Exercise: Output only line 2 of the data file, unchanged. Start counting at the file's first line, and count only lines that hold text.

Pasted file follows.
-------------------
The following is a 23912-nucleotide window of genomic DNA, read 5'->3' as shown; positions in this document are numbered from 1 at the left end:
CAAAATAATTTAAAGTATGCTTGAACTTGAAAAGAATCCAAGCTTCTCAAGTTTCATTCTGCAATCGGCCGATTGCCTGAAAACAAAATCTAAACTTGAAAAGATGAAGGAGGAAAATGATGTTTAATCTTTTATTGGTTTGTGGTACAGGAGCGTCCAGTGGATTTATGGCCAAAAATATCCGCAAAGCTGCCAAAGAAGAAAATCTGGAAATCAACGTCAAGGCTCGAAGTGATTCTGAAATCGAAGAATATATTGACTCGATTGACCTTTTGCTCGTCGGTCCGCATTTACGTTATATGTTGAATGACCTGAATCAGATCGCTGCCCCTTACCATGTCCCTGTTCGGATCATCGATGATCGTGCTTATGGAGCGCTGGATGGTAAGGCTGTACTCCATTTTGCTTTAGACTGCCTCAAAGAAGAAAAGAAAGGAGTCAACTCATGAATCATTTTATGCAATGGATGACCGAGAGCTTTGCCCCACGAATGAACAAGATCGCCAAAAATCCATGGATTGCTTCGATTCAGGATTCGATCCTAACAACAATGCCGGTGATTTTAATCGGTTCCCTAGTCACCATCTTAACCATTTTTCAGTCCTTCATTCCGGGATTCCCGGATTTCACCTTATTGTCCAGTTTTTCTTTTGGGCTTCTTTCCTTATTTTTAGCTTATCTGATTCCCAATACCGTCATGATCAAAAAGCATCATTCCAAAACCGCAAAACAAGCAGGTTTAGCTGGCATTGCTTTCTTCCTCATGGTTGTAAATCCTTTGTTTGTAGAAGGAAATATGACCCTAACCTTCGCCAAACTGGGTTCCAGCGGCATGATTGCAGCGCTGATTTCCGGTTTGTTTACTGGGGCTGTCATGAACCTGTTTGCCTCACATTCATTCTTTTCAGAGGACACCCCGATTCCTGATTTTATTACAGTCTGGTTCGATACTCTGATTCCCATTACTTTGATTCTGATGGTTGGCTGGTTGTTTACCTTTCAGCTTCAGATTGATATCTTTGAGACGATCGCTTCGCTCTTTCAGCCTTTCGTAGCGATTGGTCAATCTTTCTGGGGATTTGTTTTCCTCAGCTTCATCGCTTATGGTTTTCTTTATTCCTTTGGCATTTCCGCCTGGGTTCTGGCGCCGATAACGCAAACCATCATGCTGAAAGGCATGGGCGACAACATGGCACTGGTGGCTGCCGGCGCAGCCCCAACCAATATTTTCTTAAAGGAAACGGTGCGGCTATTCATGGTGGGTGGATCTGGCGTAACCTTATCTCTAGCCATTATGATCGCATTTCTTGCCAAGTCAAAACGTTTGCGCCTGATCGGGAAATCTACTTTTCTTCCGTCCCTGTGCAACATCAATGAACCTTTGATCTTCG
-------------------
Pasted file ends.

CAAAATAATTTAAAGTATGCTTGAACTTGAAAAGAATCCAAGCTTCTCAAGTTTCATTCTGCAATCGGCCGATTGCCTGAAAACAAAATCTAAACTTGAAAAGATGAAGGAGGAAAATGATGTTTAATCTTTTATTGGTTTGTGGTACAGGAGCGTCCAGTGGATTTATGGCCAAAAATATCCGCAAAGCTGCCAAAGAAGAAAATCTGGAAATCAACGTCAAGGCTCGAAGTGATTCTGAAATCGAAGAATATATTGACTCGATTGACCTTTTGCTCGTCGGTCCGCATTTACGTTATATGTTGAATGACCTGAATCAGATCGCTGCCCCTTACCATGTCCCTGTTCGGATCATCGATGATCGTGCTTATGGAGCGCTGGATGGTAAGGCTGTACTCCATTTTGCTTTAGACTGCCTCAAAGAAGAAAAGAAAGGAGTCAACTCATGAATCATTTTATGCAATGGATGACCGAGAGCTTTGCCCCACGAATGAACAAGATCGCCAAAAATCCATGGATTGCTTCGATTCAGGATTCGATCCTAACAACAATGCCGGTGATTTTAATCGGTTCCCTAGTCACCATCTTAACCATTTTTCAGTCCTTCATTCCGGGATTCCCGGATTTCACCTTATTGTCCAGTTTTTCTTTTGGGCTTCTTTCCTTATTTTTAGCTTATCTGATTCCCAATACCGTCATGATCAAAAAGCATCATTCCAAAACCGCAAAACAAGCAGGTTTAGCTGGCATTGCTTTCTTCCTCATGGTTGTAAATCCTTTGTTTGTAGAAGGAAATATGACCCTAACCTTCGCCAAACTGGGTTCCAGCGGCATGATTGCAGCGCTGATTTCCGGTTTGTTTACTGGGGCTGTCATGAACCTGTTTGCCTCACATTCATTCTTTTCAGAGGACACCCCGATTCCTGATTTTATTACAGTCTGGTTCGATACTCTGATTCCCATTACTTTGATTCTGATGGTTGGCTGGTTGTTTACCTTTCAGCTTCAGATTGATATCTTTGAGACGATCGCTTCGCTCTTTCAGCCTTTCGTAGCGATTGGTCAATCTTTCTGGGGATTTGTTTTCCTCAGCTTCATCGCTTATGGTTTTCTTTATTCCTTTGGCATTTCCGCCTGGGTTCTGGCGCCGATAACGCAAACCATCATGCTGAAAGGCATGGGCGACAACATGGCACTGGTGGCTGCCGGCGCAGCCCCAACCAATATTTTCTTAAAGGAAACGGTGCGGCTATTCATGGTGGGTGGATCTGGCGTAACCTTATCTCTAGCCATTATGATCGCATTTCTTGCCAAGTCAAAACGTTTGCGCCTGATCGGGAAATCTACTTTTCTTCCGTCCCTGTGCAACATCAATGAACCTTTGATCTTCG